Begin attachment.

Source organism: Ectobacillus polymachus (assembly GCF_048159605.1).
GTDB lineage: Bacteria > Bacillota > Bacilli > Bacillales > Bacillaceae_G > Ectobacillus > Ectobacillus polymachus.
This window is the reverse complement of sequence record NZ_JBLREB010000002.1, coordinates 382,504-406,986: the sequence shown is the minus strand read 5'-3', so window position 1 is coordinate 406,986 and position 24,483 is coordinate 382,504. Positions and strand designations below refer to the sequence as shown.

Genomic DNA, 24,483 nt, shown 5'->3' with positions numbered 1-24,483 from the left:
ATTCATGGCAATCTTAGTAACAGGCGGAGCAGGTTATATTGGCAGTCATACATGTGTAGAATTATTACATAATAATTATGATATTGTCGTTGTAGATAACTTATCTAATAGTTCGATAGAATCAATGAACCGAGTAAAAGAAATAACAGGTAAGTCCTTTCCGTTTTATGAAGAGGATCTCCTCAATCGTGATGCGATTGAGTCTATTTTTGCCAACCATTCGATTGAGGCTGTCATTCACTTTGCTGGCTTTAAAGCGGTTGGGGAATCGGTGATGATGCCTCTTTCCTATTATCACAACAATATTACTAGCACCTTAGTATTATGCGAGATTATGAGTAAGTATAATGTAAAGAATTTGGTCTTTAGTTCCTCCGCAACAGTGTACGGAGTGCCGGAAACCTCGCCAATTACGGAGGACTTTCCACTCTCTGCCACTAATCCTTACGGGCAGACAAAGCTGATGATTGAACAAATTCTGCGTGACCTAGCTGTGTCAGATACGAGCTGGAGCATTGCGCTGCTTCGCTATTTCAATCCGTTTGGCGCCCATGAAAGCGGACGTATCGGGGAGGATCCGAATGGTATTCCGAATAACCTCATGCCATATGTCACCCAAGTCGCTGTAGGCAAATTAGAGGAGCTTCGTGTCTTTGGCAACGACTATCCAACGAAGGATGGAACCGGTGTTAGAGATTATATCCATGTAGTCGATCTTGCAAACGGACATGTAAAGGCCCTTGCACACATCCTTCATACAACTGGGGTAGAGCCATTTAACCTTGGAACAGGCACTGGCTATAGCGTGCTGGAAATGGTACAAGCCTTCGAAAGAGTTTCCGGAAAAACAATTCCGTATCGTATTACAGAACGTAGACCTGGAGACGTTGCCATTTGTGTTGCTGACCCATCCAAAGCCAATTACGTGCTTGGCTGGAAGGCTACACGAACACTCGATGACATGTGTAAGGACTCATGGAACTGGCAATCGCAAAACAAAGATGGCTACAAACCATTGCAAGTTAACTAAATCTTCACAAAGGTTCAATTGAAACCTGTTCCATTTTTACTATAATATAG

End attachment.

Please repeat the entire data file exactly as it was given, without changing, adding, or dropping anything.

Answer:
Source organism: Ectobacillus polymachus (assembly GCF_048159605.1).
GTDB lineage: Bacteria > Bacillota > Bacilli > Bacillales > Bacillaceae_G > Ectobacillus > Ectobacillus polymachus.
This window is the reverse complement of sequence record NZ_JBLREB010000002.1, coordinates 382,504-406,986: the sequence shown is the minus strand read 5'-3', so window position 1 is coordinate 406,986 and position 24,483 is coordinate 382,504. Positions and strand designations below refer to the sequence as shown.

Genomic DNA, 24,483 nt, shown 5'->3' with positions numbered 1-24,483 from the left:
ATTCATGGCAATCTTAGTAACAGGCGGAGCAGGTTATATTGGCAGTCATACATGTGTAGAATTATTACATAATAATTATGATATTGTCGTTGTAGATAACTTATCTAATAGTTCGATAGAATCAATGAACCGAGTAAAAGAAATAACAGGTAAGTCCTTTCCGTTTTATGAAGAGGATCTCCTCAATCGTGATGCGATTGAGTCTATTTTTGCCAACCATTCGATTGAGGCTGTCATTCACTTTGCTGGCTTTAAAGCGGTTGGGGAATCGGTGATGATGCCTCTTTCCTATTATCACAACAATATTACTAGCACCTTAGTATTATGCGAGATTATGAGTAAGTATAATGTAAAGAATTTGGTCTTTAGTTCCTCCGCAACAGTGTACGGAGTGCCGGAAACCTCGCCAATTACGGAGGACTTTCCACTCTCTGCCACTAATCCTTACGGGCAGACAAAGCTGATGATTGAACAAATTCTGCGTGACCTAGCTGTGTCAGATACGAGCTGGAGCATTGCGCTGCTTCGCTATTTCAATCCGTTTGGCGCCCATGAAAGCGGACGTATCGGGGAGGATCCGAATGGTATTCCGAATAACCTCATGCCATATGTCACCCAAGTCGCTGTAGGCAAATTAGAGGAGCTTCGTGTCTTTGGCAACGACTATCCAACGAAGGATGGAACCGGTGTTAGAGATTATATCCATGTAGTCGATCTTGCAAACGGACATGTAAAGGCCCTTGCACACATCCTTCATACAACTGGGGTAGAGCCATTTAACCTTGGAACAGGCACTGGCTATAGCGTGCTGGAAATGGTACAAGCCTTCGAAAGAGTTTCCGGAAAAACAATTCCGTATCGTATTACAGAACGTAGACCTGGAGACGTTGCCATTTGTGTTGCTGACCCATCCAAAGCCAATTACGTGCTTGGCTGGAAGGCTACACGAACACTCGATGACATGTGTAAGGACTCATGGAACTGGCAATCGCAAAACAAAGATGGCTACAAACCATTGCAAGTTAACTAAATCTTCACAAAGGTTCAATTGAAACCTGTTCCATTTTTACTATAATATAG